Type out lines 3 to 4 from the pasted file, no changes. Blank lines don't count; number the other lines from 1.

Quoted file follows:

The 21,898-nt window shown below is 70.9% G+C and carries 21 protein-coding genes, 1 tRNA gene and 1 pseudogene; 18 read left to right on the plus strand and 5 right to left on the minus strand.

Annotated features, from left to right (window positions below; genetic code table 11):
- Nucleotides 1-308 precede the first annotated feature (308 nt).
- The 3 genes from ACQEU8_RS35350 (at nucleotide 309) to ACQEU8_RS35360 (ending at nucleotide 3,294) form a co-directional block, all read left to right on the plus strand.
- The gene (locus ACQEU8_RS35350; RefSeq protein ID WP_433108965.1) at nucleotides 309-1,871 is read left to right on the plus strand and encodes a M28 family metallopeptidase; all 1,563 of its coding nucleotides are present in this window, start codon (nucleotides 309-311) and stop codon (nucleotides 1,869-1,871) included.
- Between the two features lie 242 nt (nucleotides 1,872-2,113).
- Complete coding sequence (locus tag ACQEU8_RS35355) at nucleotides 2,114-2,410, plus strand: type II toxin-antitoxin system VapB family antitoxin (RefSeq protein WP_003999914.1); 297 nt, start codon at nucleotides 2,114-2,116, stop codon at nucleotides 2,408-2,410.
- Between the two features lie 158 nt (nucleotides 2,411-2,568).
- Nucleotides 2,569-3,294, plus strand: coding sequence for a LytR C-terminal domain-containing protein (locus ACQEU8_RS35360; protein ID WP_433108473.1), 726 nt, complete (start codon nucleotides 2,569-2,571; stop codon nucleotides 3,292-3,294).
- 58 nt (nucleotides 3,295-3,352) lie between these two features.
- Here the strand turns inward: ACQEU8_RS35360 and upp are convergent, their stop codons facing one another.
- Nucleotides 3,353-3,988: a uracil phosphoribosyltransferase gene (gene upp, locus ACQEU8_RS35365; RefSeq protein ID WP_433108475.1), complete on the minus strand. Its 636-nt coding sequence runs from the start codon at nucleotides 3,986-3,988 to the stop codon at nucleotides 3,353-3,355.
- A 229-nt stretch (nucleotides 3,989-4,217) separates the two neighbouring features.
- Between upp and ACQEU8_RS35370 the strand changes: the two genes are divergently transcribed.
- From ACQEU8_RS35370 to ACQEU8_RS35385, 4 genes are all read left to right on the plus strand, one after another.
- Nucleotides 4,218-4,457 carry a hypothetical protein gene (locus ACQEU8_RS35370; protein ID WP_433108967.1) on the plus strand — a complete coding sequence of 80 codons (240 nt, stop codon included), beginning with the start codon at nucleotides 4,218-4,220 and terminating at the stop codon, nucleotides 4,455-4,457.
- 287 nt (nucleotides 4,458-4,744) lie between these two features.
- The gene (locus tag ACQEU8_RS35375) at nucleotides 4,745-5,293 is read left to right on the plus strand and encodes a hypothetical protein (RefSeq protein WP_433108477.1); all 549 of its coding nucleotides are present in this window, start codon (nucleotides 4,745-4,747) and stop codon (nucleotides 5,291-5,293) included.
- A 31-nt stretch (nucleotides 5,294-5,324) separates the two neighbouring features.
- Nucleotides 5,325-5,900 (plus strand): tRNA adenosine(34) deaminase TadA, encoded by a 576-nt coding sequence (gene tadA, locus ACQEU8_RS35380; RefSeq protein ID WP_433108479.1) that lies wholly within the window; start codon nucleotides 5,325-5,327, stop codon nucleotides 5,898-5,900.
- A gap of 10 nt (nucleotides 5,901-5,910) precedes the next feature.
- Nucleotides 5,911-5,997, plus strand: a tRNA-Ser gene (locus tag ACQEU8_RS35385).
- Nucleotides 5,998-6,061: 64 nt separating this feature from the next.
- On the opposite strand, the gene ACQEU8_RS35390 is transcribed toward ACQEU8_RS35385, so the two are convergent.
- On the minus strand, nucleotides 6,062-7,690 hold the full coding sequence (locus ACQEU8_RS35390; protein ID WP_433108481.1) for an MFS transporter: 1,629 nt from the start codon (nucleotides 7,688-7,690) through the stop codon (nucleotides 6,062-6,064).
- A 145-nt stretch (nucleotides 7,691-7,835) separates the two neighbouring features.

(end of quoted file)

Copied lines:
- Nucleotides 1-308 precede the first annotated feature (308 nt).
- The 3 genes from ACQEU8_RS35350 (at nucleotide 309) to ACQEU8_RS35360 (ending at nucleotide 3,294) form a co-directional block, all read left to right on the plus strand.